Impressions were taken of the patient’s teeth using a vinyl polysiloxane (VPS) alginate substitute (Silginat [Kettenbach LP]), which allowed for multiple pours to create as many models as necessary. After the models were created, the jaw position was the next situation to be addressed because the CBCT scan showed the jaw was not in a good position. It was determined that space might be created in the anterior dentition to help the overall situation if the jaw position was managed utilizing a repositioning appliance. So, a functional guard was fabricated to fit on the upper teeth; it could be modified as often as desired, which would allow for reversible changes to be made to the bite. This appliance was worn every day, all day, except for while brushing and flossing. Every 3 to 4 weeks, the appliance was modified via reduction of the occlusal table of the appliance and addition of new acrylic to capture the new bite position that had been functionally derived. If the jaw position had not changed, then no adjustments would have been necessary.
After several weeks, the patient’s bite was no longer repositioning. Upon reaching a point of no change or movement in the jaw position/bite with the superior repositioning appliance, a hinge axis recording was taken along with centric relation (CR) bites at different vertical dimensions. The bite records would be used later with the maxillary split cast model to prove whether a true hinge axis had been correctly recorded.
Mounting casts onto an articulator using the hinge axis locator with a split cast technique allows for different bite records to be inserted; this is done to determine if the casts come together accurately at different vertical dimensions. If all of the bite records (Figures 1 and 2) allow for complete seating of the split cast, then the case is proven to be on a hinge axis; if they do not, then the patient’s situation has not been resolved into a repeatable and measurable CR position. Mounting the casts into CR allows for the evaluation of the new jaw and tooth positions. Here, the models can be altered and manipulated to see potential outcomes, avoiding the need to attempt treatments in a patient’s mouth that are not reversible. It was determined in this case that the jaw position could be altered to gain better function and that, if the teeth were moved into a better position, greater potential existed for a more pleasing appearance and better function.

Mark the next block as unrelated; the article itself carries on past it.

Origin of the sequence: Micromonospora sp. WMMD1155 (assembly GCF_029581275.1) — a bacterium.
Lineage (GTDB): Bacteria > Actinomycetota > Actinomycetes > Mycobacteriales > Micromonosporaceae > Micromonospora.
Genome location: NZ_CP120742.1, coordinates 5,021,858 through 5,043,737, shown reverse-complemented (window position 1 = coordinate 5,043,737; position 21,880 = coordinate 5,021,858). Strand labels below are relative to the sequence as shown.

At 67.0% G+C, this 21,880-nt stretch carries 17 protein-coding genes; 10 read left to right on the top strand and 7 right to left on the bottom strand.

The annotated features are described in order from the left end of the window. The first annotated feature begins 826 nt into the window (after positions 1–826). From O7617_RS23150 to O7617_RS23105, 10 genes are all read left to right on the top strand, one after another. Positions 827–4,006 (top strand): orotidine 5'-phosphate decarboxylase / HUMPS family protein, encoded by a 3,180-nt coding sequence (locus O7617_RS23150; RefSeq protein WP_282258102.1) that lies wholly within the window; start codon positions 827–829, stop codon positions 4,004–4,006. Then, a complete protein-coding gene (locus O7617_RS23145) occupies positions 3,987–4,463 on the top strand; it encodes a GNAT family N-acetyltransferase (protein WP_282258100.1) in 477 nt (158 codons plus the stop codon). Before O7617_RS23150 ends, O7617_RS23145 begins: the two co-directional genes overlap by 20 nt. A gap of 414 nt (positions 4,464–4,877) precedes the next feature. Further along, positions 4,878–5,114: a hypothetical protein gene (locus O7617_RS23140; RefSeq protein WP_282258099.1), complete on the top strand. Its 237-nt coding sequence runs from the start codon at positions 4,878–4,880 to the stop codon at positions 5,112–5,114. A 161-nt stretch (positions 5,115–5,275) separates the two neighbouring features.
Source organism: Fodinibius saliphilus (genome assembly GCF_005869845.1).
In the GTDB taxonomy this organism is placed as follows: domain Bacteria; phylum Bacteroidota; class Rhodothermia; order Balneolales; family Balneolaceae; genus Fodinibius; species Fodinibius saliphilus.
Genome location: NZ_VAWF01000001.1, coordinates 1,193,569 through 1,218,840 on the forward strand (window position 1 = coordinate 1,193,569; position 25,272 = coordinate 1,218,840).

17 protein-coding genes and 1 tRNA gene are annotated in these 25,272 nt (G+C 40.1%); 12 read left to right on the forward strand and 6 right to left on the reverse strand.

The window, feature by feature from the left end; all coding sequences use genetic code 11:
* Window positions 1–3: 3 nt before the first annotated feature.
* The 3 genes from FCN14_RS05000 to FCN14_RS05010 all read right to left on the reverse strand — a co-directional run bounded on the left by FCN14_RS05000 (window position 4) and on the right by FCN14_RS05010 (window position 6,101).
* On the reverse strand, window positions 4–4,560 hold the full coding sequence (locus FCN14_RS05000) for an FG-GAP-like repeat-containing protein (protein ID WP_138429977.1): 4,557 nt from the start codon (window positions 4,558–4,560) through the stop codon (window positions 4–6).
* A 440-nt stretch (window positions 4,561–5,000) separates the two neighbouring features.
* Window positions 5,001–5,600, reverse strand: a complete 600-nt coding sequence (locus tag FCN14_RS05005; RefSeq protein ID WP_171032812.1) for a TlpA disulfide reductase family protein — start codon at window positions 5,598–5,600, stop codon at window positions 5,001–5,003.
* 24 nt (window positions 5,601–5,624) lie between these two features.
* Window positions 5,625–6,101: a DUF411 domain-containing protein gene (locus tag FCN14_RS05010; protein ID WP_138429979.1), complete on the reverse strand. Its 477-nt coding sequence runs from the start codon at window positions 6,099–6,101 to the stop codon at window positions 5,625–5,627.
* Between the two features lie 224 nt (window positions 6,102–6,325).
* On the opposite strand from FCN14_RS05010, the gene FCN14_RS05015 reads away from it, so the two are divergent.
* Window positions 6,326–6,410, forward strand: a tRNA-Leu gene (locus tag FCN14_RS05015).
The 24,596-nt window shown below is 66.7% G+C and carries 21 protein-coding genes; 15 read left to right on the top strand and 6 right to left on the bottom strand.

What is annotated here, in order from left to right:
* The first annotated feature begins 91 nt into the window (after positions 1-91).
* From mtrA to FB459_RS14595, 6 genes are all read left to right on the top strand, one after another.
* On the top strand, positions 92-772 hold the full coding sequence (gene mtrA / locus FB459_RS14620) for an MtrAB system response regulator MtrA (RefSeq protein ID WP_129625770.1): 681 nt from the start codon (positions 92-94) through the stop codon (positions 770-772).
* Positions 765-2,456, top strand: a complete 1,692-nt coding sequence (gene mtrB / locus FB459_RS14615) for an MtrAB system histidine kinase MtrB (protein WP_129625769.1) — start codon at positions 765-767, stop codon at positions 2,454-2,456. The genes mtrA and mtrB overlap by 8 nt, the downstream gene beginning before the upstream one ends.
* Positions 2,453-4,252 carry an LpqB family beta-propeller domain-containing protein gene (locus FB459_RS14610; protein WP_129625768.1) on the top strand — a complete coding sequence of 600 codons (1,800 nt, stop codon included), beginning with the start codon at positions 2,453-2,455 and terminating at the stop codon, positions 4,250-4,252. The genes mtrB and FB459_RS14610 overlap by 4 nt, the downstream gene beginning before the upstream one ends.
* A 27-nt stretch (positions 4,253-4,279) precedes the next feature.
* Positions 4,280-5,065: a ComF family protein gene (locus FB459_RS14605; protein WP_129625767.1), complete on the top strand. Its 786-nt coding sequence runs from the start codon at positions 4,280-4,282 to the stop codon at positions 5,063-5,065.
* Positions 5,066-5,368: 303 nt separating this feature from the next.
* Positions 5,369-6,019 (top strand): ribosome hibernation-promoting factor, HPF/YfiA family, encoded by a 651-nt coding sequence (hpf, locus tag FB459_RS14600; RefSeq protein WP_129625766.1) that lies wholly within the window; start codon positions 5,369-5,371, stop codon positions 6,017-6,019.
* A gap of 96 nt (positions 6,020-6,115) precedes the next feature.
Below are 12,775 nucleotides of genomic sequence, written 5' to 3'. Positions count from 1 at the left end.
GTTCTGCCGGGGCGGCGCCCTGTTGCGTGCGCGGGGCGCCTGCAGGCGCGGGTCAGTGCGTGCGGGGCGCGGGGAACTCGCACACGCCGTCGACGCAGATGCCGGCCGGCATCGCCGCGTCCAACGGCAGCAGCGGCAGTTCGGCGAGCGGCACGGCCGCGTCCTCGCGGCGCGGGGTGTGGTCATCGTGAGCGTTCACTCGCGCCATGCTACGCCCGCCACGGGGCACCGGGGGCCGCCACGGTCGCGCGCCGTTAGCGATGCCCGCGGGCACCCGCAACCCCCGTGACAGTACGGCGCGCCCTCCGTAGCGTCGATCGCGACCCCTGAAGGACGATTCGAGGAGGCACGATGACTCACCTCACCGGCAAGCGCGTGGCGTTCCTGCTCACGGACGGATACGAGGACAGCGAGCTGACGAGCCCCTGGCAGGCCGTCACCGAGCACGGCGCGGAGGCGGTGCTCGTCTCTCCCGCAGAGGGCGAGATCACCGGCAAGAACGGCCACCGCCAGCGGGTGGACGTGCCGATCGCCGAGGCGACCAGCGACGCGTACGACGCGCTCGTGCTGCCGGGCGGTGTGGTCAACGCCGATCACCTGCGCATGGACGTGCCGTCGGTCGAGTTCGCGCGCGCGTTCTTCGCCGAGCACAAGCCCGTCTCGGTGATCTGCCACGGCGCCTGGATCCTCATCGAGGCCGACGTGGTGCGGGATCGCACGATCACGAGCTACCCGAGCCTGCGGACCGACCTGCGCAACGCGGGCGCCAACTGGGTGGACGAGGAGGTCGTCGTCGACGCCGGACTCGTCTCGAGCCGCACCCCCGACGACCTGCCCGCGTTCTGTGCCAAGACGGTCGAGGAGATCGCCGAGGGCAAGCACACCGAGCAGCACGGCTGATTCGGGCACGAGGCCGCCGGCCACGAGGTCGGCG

Orthodontic Phase of Treatment
The patient was sent to a Roth-trained orthodontist (Roth Williams International Society of Orthodontics) to manage jaw and tooth position1 (Figure 3). Her teeth were moved to create better occlusion while maintaining the proper jaw position. Her anterior maxillary teeth, which had extruded as they had worn over time, were now being intruded to align the gingiva, as well as position the cervical aspect of the teeth into a more favorable apical position2,3 (Figure 4).
After the braces were removed (Figures 5 and 6), an obvious change in occlusion had occurred, and the patient had the space needed to create a beautiful new smile. Next, new impressions were taken to create models to evaluate the new jaw and tooth positions.
New CR records were taken, along with a new hinge axis, to mount the case again. A wax-up was performed to create a more aesthetically pleasing smile. The patient was shown the new wax-up in order to learn her opinion and to confirm the commitment to move forward with her new smile.
The next step was to duplicate the wax-up into a stone model to create a bead line over impression to be used to fabricate the provisional restorations on the day of the procedure, as well as create a tooth-reduction template4 (Figure 7). To fabricate the bead line over impression, a small, 0.5- to 1.0-mm line was scribed into the stone model on both the facial and lingual aspects of teeth Nos. 7 through 10 as they would be having crowns done on them. A scalpel was utilized interproximally to clean and refine the interproximal area. On teeth Nos. 6 and 11, for which veneers were going to be utilized (rather than crowns), only the facial side of the tooth was scribed at the gingiva for the bead line technique. An accurate, fast-setting VPS material (Template [CLINICIAN’S CHOICE Dental Products]) was syringed around the anterior teeth that would be worked on as well as one tooth beyond on both sides of the arch. A stock anterior tray was then filled with Template and seated on the model. Upon hardening, it was removed, and the excess material was trimmed away (Figure 8).
|Figure 9. The prepared case, along with shade tabs to document the stump shade for the master ceramist.||Figure 10. The final impression, utilizing a Heatwave thermoplastic tray (CLINICIAN’S CHOICE Dental Products) and a VPS impression material (Thermo Clone VPS [Ultradent Products]).|
|Figure 11. The bead line over impression was loaded with a bleach shade provisional material and was allowed to set on the teeth to create the temporaries.||Figure 12. The smile photo immediately after removing the bead line over impression, showing the incredible shape and color of the new smile.|
|Figure 13. The retracted smile photograph showing the new provisionals with ideal shape and contours with no excess provisional material requiring cleanup or adjustment.||Figure 14. The lingual view of the provisional, showing the contours and adaptation.|
|Figure 15. The final smile, which was approved and cemented, clearly mimics and maintains the appearance of both the provisionals and the diagnostic wax-up.||Figure 16. Retracted view of the final restorations replacing the damaged, old teeth with better function and aesthetics.|